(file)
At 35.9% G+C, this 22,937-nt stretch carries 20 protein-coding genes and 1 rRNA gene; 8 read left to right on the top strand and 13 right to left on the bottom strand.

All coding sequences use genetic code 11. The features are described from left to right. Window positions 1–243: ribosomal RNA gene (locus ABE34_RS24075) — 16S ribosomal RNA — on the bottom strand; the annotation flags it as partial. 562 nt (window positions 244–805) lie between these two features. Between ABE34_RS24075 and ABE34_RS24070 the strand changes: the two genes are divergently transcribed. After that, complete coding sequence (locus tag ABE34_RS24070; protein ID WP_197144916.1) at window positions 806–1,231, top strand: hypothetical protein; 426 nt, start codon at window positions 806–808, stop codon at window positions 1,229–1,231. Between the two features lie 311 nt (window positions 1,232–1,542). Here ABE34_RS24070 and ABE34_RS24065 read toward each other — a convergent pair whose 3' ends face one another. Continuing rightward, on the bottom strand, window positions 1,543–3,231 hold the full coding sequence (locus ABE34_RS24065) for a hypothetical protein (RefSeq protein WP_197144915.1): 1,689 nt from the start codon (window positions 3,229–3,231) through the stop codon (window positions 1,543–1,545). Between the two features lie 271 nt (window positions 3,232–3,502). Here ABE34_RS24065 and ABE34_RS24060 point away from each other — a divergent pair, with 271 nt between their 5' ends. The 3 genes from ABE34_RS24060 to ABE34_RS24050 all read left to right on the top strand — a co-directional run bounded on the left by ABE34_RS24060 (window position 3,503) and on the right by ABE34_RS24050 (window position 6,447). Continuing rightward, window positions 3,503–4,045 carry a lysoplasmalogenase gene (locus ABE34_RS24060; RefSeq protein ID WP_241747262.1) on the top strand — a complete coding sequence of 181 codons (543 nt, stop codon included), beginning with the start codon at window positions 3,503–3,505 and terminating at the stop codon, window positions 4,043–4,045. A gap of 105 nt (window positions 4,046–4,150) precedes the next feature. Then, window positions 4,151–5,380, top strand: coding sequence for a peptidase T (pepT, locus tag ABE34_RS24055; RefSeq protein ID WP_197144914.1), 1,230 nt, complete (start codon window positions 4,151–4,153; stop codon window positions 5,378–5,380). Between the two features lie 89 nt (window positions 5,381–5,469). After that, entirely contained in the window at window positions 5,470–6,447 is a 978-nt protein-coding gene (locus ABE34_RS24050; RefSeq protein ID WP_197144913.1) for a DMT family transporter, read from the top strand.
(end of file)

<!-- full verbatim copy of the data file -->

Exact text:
At 35.9% G+C, this 22,937-nt stretch carries 20 protein-coding genes and 1 rRNA gene; 8 read left to right on the top strand and 13 right to left on the bottom strand.

All coding sequences use genetic code 11. The features are described from left to right. Window positions 1–243: ribosomal RNA gene (locus ABE34_RS24075) — 16S ribosomal RNA — on the bottom strand; the annotation flags it as partial. 562 nt (window positions 244–805) lie between these two features. Between ABE34_RS24075 and ABE34_RS24070 the strand changes: the two genes are divergently transcribed. After that, complete coding sequence (locus tag ABE34_RS24070; protein ID WP_197144916.1) at window positions 806–1,231, top strand: hypothetical protein; 426 nt, start codon at window positions 806–808, stop codon at window positions 1,229–1,231. Between the two features lie 311 nt (window positions 1,232–1,542). Here ABE34_RS24070 and ABE34_RS24065 read toward each other — a convergent pair whose 3' ends face one another. Continuing rightward, on the bottom strand, window positions 1,543–3,231 hold the full coding sequence (locus ABE34_RS24065) for a hypothetical protein (RefSeq protein WP_197144915.1): 1,689 nt from the start codon (window positions 3,229–3,231) through the stop codon (window positions 1,543–1,545). Between the two features lie 271 nt (window positions 3,232–3,502). Here ABE34_RS24065 and ABE34_RS24060 point away from each other — a divergent pair, with 271 nt between their 5' ends. The 3 genes from ABE34_RS24060 to ABE34_RS24050 all read left to right on the top strand — a co-directional run bounded on the left by ABE34_RS24060 (window position 3,503) and on the right by ABE34_RS24050 (window position 6,447). Continuing rightward, window positions 3,503–4,045 carry a lysoplasmalogenase gene (locus ABE34_RS24060; RefSeq protein ID WP_241747262.1) on the top strand — a complete coding sequence of 181 codons (543 nt, stop codon included), beginning with the start codon at window positions 3,503–3,505 and terminating at the stop codon, window positions 4,043–4,045. A gap of 105 nt (window positions 4,046–4,150) precedes the next feature. Then, window positions 4,151–5,380, top strand: coding sequence for a peptidase T (pepT, locus tag ABE34_RS24055; RefSeq protein ID WP_197144914.1), 1,230 nt, complete (start codon window positions 4,151–4,153; stop codon window positions 5,378–5,380). Between the two features lie 89 nt (window positions 5,381–5,469). After that, entirely contained in the window at window positions 5,470–6,447 is a 978-nt protein-coding gene (locus ABE34_RS24050; RefSeq protein ID WP_197144913.1) for a DMT family transporter, read from the top strand.